On Saturday evening at Annual Town Meeting, eight Articles prompted debates and/or amendments. All but one were Citizen Petitions. Only three of the debated Articles passed, all based on amendments.
Here’s my recap of the Saturday night debates that ended in compromises. (I hope to recap failed Articles in a separate post.)
Article 25: Date and Time of Annual Town Meeting
The Board of Selectmen asked voters to identify the last Saturday in March for the start of Town Meeting. The request was a result of officials’ struggles to be prepared in time to meet this year’s date. March 23rd was chosen because the bylaw change adopted last year referred to a “Town Meeting week” in March. In prior years, the meeting opened the first Monday in April – or later when pushed by a holiday.
Some voters expressed concern over occasional overlaps with the last Saturday in March and Easter weekend or Passover. An amendment to the “2nd to last” Saturday was suggested. The final amendment agreed upon gives selectmen the ability to choose the last Saturday or move the meeting to an earlier week when necessary.
It’s worth noting that even the revised schedule presents challenges to officials for 2021 and 2022.* So don’t be surprised to see more proposed changes come back to a future meeting.
Resident Karen Hanlon’s Citizen Petition Article argued the Town’s Electioneering bylaw restricted residents’ free speech. She drafted the petition in response to an incident at Town Meeting last April. When another resident, Marnie Hoolahan, tried to collect signatures at the 2018 Annual Town Meeting, she was told that she had to stay 150 feet away from the doors. That was based on a bylaw change that Town Clerk Jim Hegarty successfully proposed to voters in 2017.
On Saturday, Hegarty told voters that the bylaw he helped add to the Town Code as section § 41-22.1 was flawed and created an unintended problem. He agreed with Hanlon that it needed to be changed. Hegarty asserted that petitioners should have the right to do as they please immediately outside the building doors.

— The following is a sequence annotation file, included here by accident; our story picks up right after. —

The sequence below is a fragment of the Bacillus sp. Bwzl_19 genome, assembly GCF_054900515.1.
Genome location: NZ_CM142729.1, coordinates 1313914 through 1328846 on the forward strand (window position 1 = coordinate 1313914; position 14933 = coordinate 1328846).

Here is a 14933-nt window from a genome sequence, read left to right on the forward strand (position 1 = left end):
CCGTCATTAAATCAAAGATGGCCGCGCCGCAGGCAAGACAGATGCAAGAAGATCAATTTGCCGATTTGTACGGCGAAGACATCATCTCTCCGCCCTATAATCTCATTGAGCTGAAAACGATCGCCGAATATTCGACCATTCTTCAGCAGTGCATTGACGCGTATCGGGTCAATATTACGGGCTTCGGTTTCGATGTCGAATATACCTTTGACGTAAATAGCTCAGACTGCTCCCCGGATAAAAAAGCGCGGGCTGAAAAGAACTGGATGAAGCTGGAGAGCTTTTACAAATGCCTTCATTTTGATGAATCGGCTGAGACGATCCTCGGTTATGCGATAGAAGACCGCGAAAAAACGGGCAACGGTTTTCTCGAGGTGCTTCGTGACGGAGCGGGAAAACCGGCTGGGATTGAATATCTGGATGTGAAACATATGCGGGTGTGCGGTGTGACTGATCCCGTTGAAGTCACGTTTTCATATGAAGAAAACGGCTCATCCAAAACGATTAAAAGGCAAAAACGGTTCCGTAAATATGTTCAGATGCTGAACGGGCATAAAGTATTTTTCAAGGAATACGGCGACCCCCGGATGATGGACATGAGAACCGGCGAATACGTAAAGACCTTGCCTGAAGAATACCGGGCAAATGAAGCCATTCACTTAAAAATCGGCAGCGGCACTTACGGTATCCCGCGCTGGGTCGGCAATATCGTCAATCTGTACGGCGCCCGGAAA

But Hanlon’s version went further than repealing it. It added requirements regarding the ability of Article proponents to greet voters and placement of proponent’s materials. Hegarty was concerned those changes would interfere with safety, due to confined space at the hall and building entrances, setbacks and fire codes. He proposed an amendment to replace Hanlon’s language.
Hegarty’s amendment would remove the 150 feet setback but specify that (excepting as allowed under state law):
all candidates or their agents are expressly forbidden to enter a building which is used as a polling place or Town Meeting for the purpose of electioneering or greeting citizens or voters, or petitioning or soliciting signatures for any purpose.
Freddie Gillespie pointed out that language would prevent any resident running for office from attending Town Meeting, where they would naturally greet people they know. Others agreed that was a glaring issue.
The Town Clerk then suggested removing “or greeting”. Al Hamilton expressed concern over legislating based on someone’s intent. And he pointed out that someone running for office might be approached by a voter with a question about their position on an issue. He opined that kind of “electioneering” is “one of the most sacred and fundamental free speech rights we have in this country.”
Selectman Dan Kolenda objected to removing the 150 ft boundary. He said it could lead to a future “gauntlet” of petitioners that cause issues with voters who want to enter without interference.